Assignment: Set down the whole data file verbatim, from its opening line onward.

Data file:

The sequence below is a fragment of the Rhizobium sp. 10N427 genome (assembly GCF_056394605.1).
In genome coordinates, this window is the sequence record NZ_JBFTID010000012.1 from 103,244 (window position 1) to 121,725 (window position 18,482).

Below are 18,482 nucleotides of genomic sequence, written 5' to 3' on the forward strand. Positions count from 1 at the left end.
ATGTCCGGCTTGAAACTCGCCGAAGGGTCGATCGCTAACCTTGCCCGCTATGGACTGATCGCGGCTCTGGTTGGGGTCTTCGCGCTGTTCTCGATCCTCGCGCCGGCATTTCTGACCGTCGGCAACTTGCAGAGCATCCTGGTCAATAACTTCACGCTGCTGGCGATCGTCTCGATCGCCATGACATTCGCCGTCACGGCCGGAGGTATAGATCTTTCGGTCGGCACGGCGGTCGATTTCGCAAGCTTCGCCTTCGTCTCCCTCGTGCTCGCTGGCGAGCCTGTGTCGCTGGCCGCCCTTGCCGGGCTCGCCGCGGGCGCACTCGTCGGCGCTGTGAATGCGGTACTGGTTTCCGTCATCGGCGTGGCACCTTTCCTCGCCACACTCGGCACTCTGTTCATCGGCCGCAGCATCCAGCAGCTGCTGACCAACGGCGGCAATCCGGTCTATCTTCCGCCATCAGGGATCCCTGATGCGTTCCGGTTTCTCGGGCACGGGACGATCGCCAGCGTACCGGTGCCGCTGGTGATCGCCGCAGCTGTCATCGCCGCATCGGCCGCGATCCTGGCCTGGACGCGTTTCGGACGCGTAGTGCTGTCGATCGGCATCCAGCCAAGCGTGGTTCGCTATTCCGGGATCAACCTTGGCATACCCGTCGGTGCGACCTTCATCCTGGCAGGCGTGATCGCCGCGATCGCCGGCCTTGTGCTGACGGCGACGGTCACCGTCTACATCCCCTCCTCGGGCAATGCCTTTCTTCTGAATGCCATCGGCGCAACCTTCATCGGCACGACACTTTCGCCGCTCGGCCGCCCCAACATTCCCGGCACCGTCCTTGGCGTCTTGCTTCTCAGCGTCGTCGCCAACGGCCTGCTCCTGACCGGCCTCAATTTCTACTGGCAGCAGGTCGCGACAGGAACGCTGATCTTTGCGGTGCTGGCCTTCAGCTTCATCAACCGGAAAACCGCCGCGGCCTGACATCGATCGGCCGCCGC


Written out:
The sequence below is a fragment of the Rhizobium sp. 10N427 genome (assembly GCF_056394605.1).
In genome coordinates, this window is the sequence record NZ_JBFTID010000012.1 from 103,244 (window position 1) to 121,725 (window position 18,482).

Below are 18,482 nucleotides of genomic sequence, written 5' to 3' on the forward strand. Positions count from 1 at the left end.
ATGTCCGGCTTGAAACTCGCCGAAGGGTCGATCGCTAACCTTGCCCGCTATGGACTGATCGCGGCTCTGGTTGGGGTCTTCGCGCTGTTCTCGATCCTCGCGCCGGCATTTCTGACCGTCGGCAACTTGCAGAGCATCCTGGTCAATAACTTCACGCTGCTGGCGATCGTCTCGATCGCCATGACATTCGCCGTCACGGCCGGAGGTATAGATCTTTCGGTCGGCACGGCGGTCGATTTCGCAAGCTTCGCCTTCGTCTCCCTCGTGCTCGCTGGCGAGCCTGTGTCGCTGGCCGCCCTTGCCGGGCTCGCCGCGGGCGCACTCGTCGGCGCTGTGAATGCGGTACTGGTTTCCGTCATCGGCGTGGCACCTTTCCTCGCCACACTCGGCACTCTGTTCATCGGCCGCAGCATCCAGCAGCTGCTGACCAACGGCGGCAATCCGGTCTATCTTCCGCCATCAGGGATCCCTGATGCGTTCCGGTTTCTCGGGCACGGGACGATCGCCAGCGTACCGGTGCCGCTGGTGATCGCCGCAGCTGTCATCGCCGCATCGGCCGCGATCCTGGCCTGGACGCGTTTCGGACGCGTAGTGCTGTCGATCGGCATCCAGCCAAGCGTGGTTCGCTATTCCGGGATCAACCTTGGCATACCCGTCGGTGCGACCTTCATCCTGGCAGGCGTGATCGCCGCGATCGCCGGCCTTGTGCTGACGGCGACGGTCACCGTCTACATCCCCTCCTCGGGCAATGCCTTTCTTCTGAATGCCATCGGCGCAACCTTCATCGGCACGACACTTTCGCCGCTCGGCCGCCCCAACATTCCCGGCACCGTCCTTGGCGTCTTGCTTCTCAGCGTCGTCGCCAACGGCCTGCTCCTGACCGGCCTCAATTTCTACTGGCAGCAGGTCGCGACAGGAACGCTGATCTTTGCGGTGCTGGCCTTCAGCTTCATCAACCGGAAAACCGCCGCGGCCTGACATCGATCGGCCGCCGC